Agri Economics Commodity

Onion prices in the commodity’s hub, have risen by ₹750 per quintal

"Onion prices in the commodity's hub, have risen by ₹750 per quintal"

Onion prices in Maharashtra’s Nashik district, the commodity’s hub, have risen by ₹750 per quintal in the last ten days, but prices are expected to fall once early Kharif onion arrives next month.

‘Traders have raised their prices, citing stock damage in storage. However, they have raised the prices to entice growers to bring the new crop to market as soon as possible after harvest,’ said Vikas Chaudhary, a Nashik-based exporter.

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Rainstorms cause havoc

As per the Ministry of Agriculture and Farmers’ Welfare data, the modal price (rates at which most trades take place) of onion is currently ₹ 2,150 per quintal at Asia’s largest yard, Lasalgaon agriculture produce market committee (APMC), up from ₹ 1,400 on September 13. Recent rains in the region had harmed the stocks, which were down 20-30%, according to Chaudhary.

‘Traders have raised onion prices, citing 25-30% damage to Inventory,’ told M M Prakash, the President of the Agri Commodities Exporters Association (ACEA).

He stated that packed onion cargo delivered in Mumbai two weeks ago at ₹ 1,600-1,700 per quintal is now quoted at ₹ 2,100-2,200.

Ajit Shah, President of the Horticulture Produce Exporters Association (HPEA), wondered where stock damage was reported. ‘As far as I know, no damage to onion stocks has been reported,’ he said.

‘Rainfall has been higher in the Nashik region this year. As a result, stocks may have been harmed,’ explained RP Gupta of the National Horticultural Research and Development Foundation (NHRDF).

Problems with exports

‘However, onion prices will be lower this year and will not rise to levels seen at this time last year,’ he said. Last year at this time, the modal price of onion was ₹ 3,000 in Lasalgaon APMC before peaking at ₹ 5,400 on October 31.

Onion prices in retail outlets soared to ₹ 100 per kg, forcing the Centre to ban exports and allow duty-free imports. Both have been relaxed since January of this year.

Despite lower prices, onion exports have been delayed this year. ‘After November, they are expected to pick up. High freight rates, particularly to the Far East, have hampered exports. Container availability has also been an issue, according to Shah of Horticulture Produce Exporters Association (HPEA).

Pakistan is a competitor

‘Exports are taking place, but on a more subdued note. Pakistan’s new crop has arrived on the market, and arrivals are up this year,’ said ACEA’s Prakash. As a result, shipments from the neighboring country have a competitive advantage.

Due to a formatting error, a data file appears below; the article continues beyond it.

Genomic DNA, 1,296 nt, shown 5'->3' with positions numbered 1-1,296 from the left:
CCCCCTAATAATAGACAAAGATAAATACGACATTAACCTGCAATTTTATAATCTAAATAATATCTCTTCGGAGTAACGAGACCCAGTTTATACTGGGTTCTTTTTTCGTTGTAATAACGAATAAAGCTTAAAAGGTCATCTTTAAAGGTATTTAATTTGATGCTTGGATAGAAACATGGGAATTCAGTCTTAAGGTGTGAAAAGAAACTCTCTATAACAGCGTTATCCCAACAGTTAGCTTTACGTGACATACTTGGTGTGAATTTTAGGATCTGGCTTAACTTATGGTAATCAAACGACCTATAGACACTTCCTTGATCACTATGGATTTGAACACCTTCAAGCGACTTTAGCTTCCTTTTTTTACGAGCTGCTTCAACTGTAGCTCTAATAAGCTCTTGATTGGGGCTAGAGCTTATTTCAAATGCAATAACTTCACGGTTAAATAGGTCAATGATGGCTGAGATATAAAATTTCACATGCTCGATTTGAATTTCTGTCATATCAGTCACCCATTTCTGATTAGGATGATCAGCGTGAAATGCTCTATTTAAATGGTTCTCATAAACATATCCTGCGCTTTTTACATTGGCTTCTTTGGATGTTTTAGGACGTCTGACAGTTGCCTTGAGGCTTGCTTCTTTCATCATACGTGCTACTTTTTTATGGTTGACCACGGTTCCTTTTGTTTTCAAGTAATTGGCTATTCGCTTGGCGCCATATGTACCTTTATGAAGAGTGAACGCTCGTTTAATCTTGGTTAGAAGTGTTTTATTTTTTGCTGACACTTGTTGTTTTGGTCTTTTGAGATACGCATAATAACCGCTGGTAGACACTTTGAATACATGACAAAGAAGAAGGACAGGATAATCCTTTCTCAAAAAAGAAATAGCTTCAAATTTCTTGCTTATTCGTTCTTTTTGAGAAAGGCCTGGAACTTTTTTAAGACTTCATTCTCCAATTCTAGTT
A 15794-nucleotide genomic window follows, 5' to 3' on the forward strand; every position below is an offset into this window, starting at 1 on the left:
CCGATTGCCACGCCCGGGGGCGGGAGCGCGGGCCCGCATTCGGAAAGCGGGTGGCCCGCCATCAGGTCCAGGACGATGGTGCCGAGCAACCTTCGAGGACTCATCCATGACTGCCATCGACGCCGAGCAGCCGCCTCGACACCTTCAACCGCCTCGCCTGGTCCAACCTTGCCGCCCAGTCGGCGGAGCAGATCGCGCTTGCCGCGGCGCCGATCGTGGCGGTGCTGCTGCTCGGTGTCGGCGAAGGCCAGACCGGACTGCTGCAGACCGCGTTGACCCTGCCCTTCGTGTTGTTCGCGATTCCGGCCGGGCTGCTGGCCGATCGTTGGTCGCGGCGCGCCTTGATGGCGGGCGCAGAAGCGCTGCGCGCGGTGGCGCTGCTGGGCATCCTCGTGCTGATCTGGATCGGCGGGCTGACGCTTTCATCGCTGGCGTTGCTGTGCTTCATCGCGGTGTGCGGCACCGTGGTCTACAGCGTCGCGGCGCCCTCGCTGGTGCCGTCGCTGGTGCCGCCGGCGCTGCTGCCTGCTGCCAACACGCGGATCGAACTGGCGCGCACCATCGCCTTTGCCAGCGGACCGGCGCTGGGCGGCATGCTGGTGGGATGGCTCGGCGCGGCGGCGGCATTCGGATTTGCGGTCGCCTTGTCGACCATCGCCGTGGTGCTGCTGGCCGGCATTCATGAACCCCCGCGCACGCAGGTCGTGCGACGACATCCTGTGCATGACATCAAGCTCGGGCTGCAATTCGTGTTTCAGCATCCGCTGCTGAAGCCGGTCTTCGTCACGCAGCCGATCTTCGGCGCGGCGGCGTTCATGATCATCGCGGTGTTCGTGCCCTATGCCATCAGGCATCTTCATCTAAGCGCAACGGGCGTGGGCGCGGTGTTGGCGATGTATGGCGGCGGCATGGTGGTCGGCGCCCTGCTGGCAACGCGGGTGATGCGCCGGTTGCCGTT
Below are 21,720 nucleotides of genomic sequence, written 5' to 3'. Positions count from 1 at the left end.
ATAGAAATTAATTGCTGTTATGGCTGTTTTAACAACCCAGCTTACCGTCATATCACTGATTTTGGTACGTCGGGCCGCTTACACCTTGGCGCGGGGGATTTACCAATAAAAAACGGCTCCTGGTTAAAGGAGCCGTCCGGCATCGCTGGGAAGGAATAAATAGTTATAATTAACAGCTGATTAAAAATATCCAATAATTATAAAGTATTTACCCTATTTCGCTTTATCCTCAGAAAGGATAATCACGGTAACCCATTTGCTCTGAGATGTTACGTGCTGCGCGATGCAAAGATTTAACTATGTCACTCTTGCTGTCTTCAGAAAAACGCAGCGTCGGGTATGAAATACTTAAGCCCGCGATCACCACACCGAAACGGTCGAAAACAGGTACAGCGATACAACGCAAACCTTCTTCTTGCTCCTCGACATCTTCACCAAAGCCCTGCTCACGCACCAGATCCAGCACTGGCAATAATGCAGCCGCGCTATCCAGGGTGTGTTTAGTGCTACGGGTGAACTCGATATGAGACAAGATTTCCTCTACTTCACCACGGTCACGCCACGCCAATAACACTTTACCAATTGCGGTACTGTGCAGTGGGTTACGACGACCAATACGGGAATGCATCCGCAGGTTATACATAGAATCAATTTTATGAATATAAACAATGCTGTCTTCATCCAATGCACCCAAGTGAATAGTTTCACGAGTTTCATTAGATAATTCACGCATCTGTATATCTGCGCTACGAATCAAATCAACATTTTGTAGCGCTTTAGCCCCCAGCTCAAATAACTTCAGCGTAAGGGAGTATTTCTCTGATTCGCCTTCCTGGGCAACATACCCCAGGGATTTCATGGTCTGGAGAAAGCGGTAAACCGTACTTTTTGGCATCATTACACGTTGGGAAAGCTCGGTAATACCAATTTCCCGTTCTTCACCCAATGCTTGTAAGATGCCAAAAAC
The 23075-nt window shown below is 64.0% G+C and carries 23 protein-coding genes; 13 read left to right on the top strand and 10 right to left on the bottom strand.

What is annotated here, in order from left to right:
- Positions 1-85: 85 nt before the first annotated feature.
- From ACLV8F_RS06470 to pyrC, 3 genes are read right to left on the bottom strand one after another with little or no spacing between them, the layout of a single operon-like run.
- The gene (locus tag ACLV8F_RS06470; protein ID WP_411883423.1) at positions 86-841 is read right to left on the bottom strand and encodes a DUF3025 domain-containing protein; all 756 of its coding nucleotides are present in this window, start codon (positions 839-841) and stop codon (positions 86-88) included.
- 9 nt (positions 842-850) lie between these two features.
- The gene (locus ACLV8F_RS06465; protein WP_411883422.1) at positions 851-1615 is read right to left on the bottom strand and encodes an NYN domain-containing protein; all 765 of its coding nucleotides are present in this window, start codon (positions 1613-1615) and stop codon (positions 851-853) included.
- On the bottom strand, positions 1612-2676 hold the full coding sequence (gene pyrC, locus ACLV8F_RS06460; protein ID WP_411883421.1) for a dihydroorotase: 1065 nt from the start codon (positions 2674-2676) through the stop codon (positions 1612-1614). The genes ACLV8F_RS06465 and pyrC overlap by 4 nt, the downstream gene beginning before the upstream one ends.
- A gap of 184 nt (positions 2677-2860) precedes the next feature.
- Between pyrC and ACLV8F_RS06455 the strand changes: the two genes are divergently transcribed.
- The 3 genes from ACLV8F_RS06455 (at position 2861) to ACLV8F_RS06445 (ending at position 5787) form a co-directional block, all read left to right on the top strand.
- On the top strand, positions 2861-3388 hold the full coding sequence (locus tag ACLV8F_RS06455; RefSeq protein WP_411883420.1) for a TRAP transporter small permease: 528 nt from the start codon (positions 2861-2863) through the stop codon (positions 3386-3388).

Also Read: Pakistan chooses more expensive import options ignoring India’s massive stocks

‘Pakistan’s stocks are new crop, whereas our offerings are old crop. Naturally, buyers prefer new stocks,’ Shah explained.

Recently, Indian exporters reduced their offer rates by $15 (₹ 1,105) per tonne in the hope of attracting some demand. ‘There is no denying that Indian onion commands a premium in the global market. The only issue is that buyers abroad, who were impacted by India’s ban on onion exports last year and this year, always seem to have other options,’ Prakash explained.

‘Pakistan’s rates have also started to rise. Some buyers are gravitating toward us as a result,’ Shah explained.

Pakistan is currently quoting its onion at $300 (₹ 22,150) per tonne free-on-board, versus India’s $400 (₹ 29,500).

‘Our exports have been harmed primarily because our prices are higher than those of competing countries.’ Traders are not getting good margins,’ said Gupta of the National Horticultural Research and Development Foundation (NHRDF).

Some traders, according to Shah, were holding stocks at ₹ 18,000-19,000 per tonne, plus another ₹ 4,000-5,000 for storage. ‘Traders must recover their funds,’ he stated.

Early Kharif harvest

According to exporter Chaudhary, the upcoming early Kharif onion quality is good and will begin arriving next month.

‘At first, we heard there was some crop damage, but it has recovered. The quality is said to be good,’ Prakash said.

‘The early Kharif onion crop is good across the country, not just in Maharashtra. Farmers in many states, particularly in the South, have planted onion this year,’ said Gupta, implying that onion production may be higher this year. Shah stated that a correct crop image would be available only after October 15.

Onion has three crops: the early Kharif crop arrives around mid-October, while the late Kharif crop arrives around the New Year. After April, the rabi onion crop arrives.

Sudden and unexpected rains in states such as Karnataka, Madhya Pradesh, and Maharashtra harmed the Onion crop in 2019 and 2020. In both years, retail prices soared to ₹ 100 per kg during October-November, forcing the Centre to intervene to keep the price rise under control.

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According to the Ministry of Agriculture and Farmers’ Welfare’s second advance estimate, Onion production last season (July 2020-June 2021) was projected at 29.92 million tonnes (mt), up from 26.28 mt in 2019-20 and 26.10 mt in 2018-19.